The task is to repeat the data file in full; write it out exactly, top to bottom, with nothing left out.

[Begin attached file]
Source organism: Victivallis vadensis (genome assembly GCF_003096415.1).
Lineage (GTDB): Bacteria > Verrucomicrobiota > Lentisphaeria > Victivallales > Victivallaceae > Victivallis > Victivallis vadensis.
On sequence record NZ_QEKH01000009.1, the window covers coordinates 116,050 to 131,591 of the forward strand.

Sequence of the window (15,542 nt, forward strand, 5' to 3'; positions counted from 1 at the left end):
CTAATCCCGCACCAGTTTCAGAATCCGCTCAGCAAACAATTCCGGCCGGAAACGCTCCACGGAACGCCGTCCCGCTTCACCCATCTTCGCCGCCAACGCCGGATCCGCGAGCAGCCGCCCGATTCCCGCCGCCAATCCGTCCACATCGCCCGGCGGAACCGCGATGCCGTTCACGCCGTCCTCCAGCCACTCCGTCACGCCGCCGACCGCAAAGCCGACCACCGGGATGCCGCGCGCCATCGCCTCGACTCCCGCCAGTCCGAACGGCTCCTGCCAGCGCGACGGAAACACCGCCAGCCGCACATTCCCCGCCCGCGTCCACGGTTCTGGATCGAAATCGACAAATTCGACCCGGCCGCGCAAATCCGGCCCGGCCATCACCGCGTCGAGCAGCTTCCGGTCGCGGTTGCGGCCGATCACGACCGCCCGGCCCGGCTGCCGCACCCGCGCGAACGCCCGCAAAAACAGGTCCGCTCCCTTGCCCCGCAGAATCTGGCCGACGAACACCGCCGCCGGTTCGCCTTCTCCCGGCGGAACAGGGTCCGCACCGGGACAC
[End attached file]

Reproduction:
Source organism: Victivallis vadensis (genome assembly GCF_003096415.1).
Lineage (GTDB): Bacteria > Verrucomicrobiota > Lentisphaeria > Victivallales > Victivallaceae > Victivallis > Victivallis vadensis.
On sequence record NZ_QEKH01000009.1, the window covers coordinates 116,050 to 131,591 of the forward strand.

Sequence of the window (15,542 nt, forward strand, 5' to 3'; positions counted from 1 at the left end):
CTAATCCCGCACCAGTTTCAGAATCCGCTCAGCAAACAATTCCGGCCGGAAACGCTCCACGGAACGCCGTCCCGCTTCACCCATCTTCGCCGCCAACGCCGGATCCGCGAGCAGCCGCCCGATTCCCGCCGCCAATCCGTCCACATCGCCCGGCGGAACCGCGATGCCGTTCACGCCGTCCTCCAGCCACTCCGTCACGCCGCCGACCGCAAAGCCGACCACCGGGATGCCGCGCGCCATCGCCTCGACTCCCGCCAGTCCGAACGGCTCCTGCCAGCGCGACGGAAACACCGCCAGCCGCACATTCCCCGCCCGCGTCCACGGTTCTGGATCGAAATCGACAAATTCGACCCGGCCGCGCAAATCCGGCCCGGCCATCACCGCGTCGAGCAGCTTCCGGTCGCGGTTGCGGCCGATCACGACCGCCCGGCCCGGCTGCCGCACCCGCGCGAACGCCCGCAAAAACAGGTCCGCTCCCTTGCCCCGCAGAATCTGGCCGACGAACACCGCCGCCGGTTCGCCTTCTCCCGGCGGAACAGGGTCCGCACCGGGACAC